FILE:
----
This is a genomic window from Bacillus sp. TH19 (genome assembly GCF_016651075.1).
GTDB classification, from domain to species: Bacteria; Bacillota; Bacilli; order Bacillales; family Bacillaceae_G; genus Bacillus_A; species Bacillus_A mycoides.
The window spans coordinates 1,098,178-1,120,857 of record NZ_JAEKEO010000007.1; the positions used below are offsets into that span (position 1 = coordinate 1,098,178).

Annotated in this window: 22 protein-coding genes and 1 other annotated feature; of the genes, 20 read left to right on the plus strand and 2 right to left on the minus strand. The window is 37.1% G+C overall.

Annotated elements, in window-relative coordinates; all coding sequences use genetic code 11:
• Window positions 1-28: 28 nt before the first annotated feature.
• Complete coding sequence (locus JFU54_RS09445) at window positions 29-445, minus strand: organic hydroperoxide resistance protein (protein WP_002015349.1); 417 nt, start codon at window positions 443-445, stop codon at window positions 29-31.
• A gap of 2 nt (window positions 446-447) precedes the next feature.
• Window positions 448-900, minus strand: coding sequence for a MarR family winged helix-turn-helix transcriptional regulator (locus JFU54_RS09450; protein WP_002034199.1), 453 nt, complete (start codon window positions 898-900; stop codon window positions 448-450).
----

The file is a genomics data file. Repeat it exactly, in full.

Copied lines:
This is a genomic window from Bacillus sp. TH19 (genome assembly GCF_016651075.1).
GTDB classification, from domain to species: Bacteria; Bacillota; Bacilli; order Bacillales; family Bacillaceae_G; genus Bacillus_A; species Bacillus_A mycoides.
The window spans coordinates 1,098,178-1,120,857 of record NZ_JAEKEO010000007.1; the positions used below are offsets into that span (position 1 = coordinate 1,098,178).

Annotated in this window: 22 protein-coding genes and 1 other annotated feature; of the genes, 20 read left to right on the plus strand and 2 right to left on the minus strand. The window is 37.1% G+C overall.

Annotated elements, in window-relative coordinates; all coding sequences use genetic code 11:
• Window positions 1-28: 28 nt before the first annotated feature.
• Complete coding sequence (locus JFU54_RS09445) at window positions 29-445, minus strand: organic hydroperoxide resistance protein (protein WP_002015349.1); 417 nt, start codon at window positions 443-445, stop codon at window positions 29-31.
• A gap of 2 nt (window positions 446-447) precedes the next feature.
• Window positions 448-900, minus strand: coding sequence for a MarR family winged helix-turn-helix transcriptional regulator (locus JFU54_RS09450; protein WP_002034199.1), 453 nt, complete (start codon window positions 898-900; stop codon window positions 448-450).